Deer caught in headlights on I-15 totals car

Stock photo, St. George News

IRON COUNTY — Utah visitors from California on their way home from Salt Lake City had an unexpected delay Monday morning when their rental car collided with a doe that ran in front of them on Interstate 15 near Parowan.

The Utah Highway Patrol was dispatched to southbound milepost 74 at 8:11 a.m., UHP Trooper Adam Gibbs said, after a Honda Civic smashed into a doe on the interstate. Though it was reported to St. George News that a lane was closed, Gibbs said there were no road closures as a result of the collision.

“The car had stopped in the lane of travel,” he said, explaining the accident occurred on the inside lane of I-15 just south of the Parowan exchange. “When I got there, I just pushed (the disabled car) out of the way with my car.”

There were no reported injuries to the 34-year-old driver of the Honda Civic or his friend whom he was traveling with, Gibbs said, but the Civic’s front end was most likely totalled and the deer did not make it.

Gibbs said the accident was an unavoidable situation and the driver did the best thing he could have done by not swerving, letting the collision occur.

“You don’t swerve at all,” he said. “You just take it.”

Swerving to avoid an animal that runs in front of you while driving is more dangerous than just taking the brunt of the impact most times, Gibbs said. The last incident he went to where the driver swerved to avoid an elk in the road required transport to the hospital by Life Flight, he said.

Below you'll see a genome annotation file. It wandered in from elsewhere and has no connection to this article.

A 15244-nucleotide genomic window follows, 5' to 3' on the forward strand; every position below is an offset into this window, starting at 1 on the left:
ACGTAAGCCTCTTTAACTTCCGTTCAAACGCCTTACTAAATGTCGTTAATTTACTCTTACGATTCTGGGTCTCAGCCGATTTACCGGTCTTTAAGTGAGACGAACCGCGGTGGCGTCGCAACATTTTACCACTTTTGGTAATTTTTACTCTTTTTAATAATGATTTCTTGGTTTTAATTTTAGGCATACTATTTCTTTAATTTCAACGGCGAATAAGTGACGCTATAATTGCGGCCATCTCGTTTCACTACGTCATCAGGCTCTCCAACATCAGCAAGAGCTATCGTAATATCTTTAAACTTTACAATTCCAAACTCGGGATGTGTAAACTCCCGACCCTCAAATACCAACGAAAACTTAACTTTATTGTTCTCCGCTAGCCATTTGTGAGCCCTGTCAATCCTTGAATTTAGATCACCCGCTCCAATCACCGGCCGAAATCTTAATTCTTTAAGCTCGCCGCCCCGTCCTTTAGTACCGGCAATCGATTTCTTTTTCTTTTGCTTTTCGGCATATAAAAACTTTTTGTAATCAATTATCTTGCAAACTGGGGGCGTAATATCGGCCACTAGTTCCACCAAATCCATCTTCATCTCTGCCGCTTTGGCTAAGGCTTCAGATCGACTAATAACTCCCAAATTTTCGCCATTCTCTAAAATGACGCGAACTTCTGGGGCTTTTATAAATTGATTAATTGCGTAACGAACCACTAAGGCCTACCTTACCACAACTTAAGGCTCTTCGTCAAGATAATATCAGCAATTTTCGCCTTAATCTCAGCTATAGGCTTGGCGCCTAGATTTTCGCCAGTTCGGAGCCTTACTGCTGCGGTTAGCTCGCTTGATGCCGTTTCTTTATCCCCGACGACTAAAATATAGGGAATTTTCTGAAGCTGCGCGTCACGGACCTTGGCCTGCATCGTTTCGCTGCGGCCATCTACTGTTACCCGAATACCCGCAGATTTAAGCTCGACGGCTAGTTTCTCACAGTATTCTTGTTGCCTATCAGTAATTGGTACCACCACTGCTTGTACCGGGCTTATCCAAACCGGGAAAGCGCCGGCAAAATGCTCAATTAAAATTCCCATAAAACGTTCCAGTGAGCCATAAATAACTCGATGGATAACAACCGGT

“He ended up going off the road, rolling four times and ended up having to be lifeflighted,” Gibbs said. While hitting a deer or elk in the road may damage a vehicle significantly, he said, the alternative causes damage to those inside of the car.

Hits may not always occur from the front either, Gibbs said, stating that he was in a deer collision once where the deer ran right into the side of his vehicle.

There are a large number of deer who graze in the fields in the Summit area and along other parts of the stretch of valley along I-15, Gibbs said, and there is no way of knowing where or when one of them may jump in front of a driver. 

“Going slower is not going to help,” Gibbs said. “If they are going to hit a deer, they are going to hit a deer.”

Email: cmiller@stgnews.com

Twitter: @STGnews

Copyright St. George News, SaintGeorgeUtah.com LLC, 2015, all rights reserved.

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